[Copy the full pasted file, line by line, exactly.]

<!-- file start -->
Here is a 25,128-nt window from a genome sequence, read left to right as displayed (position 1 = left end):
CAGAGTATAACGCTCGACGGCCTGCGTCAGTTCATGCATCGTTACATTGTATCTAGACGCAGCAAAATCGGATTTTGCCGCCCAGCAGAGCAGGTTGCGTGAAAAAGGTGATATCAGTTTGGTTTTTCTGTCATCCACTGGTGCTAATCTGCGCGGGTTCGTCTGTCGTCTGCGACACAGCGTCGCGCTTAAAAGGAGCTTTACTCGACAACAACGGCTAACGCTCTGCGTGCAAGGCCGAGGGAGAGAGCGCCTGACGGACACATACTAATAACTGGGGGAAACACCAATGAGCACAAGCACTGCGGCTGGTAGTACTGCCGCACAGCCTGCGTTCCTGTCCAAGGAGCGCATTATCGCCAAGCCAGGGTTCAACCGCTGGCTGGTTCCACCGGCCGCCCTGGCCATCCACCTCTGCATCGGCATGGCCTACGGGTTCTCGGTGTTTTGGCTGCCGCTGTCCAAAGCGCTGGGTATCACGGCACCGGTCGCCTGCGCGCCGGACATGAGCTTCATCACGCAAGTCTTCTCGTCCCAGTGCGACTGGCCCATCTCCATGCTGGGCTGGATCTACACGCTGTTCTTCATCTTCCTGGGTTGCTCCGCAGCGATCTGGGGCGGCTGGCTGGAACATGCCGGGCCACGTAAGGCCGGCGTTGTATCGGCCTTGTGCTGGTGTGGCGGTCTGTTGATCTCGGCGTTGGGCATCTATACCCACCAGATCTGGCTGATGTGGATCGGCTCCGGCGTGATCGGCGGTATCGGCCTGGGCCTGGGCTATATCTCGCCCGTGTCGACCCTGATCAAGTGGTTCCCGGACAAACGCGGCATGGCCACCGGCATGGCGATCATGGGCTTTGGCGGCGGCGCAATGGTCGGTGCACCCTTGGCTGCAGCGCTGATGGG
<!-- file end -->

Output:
Here is a 25,128-nt window from a genome sequence, read left to right as displayed (position 1 = left end):
CAGAGTATAACGCTCGACGGCCTGCGTCAGTTCATGCATCGTTACATTGTATCTAGACGCAGCAAAATCGGATTTTGCCGCCCAGCAGAGCAGGTTGCGTGAAAAAGGTGATATCAGTTTGGTTTTTCTGTCATCCACTGGTGCTAATCTGCGCGGGTTCGTCTGTCGTCTGCGACACAGCGTCGCGCTTAAAAGGAGCTTTACTCGACAACAACGGCTAACGCTCTGCGTGCAAGGCCGAGGGAGAGAGCGCCTGACGGACACATACTAATAACTGGGGGAAACACCAATGAGCACAAGCACTGCGGCTGGTAGTACTGCCGCACAGCCTGCGTTCCTGTCCAAGGAGCGCATTATCGCCAAGCCAGGGTTCAACCGCTGGCTGGTTCCACCGGCCGCCCTGGCCATCCACCTCTGCATCGGCATGGCCTACGGGTTCTCGGTGTTTTGGCTGCCGCTGTCCAAAGCGCTGGGTATCACGGCACCGGTCGCCTGCGCGCCGGACATGAGCTTCATCACGCAAGTCTTCTCGTCCCAGTGCGACTGGCCCATCTCCATGCTGGGCTGGATCTACACGCTGTTCTTCATCTTCCTGGGTTGCTCCGCAGCGATCTGGGGCGGCTGGCTGGAACATGCCGGGCCACGTAAGGCCGGCGTTGTATCGGCCTTGTGCTGGTGTGGCGGTCTGTTGATCTCGGCGTTGGGCATCTATACCCACCAGATCTGGCTGATGTGGATCGGCTCCGGCGTGATCGGCGGTATCGGCCTGGGCCTGGGCTATATCTCGCCCGTGTCGACCCTGATCAAGTGGTTCCCGGACAAACGCGGCATGGCCACCGGCATGGCGATCATGGGCTTTGGCGGCGGCGCAATGGTCGGTGCACCCTTGGCTGCAGCGCTGATGGG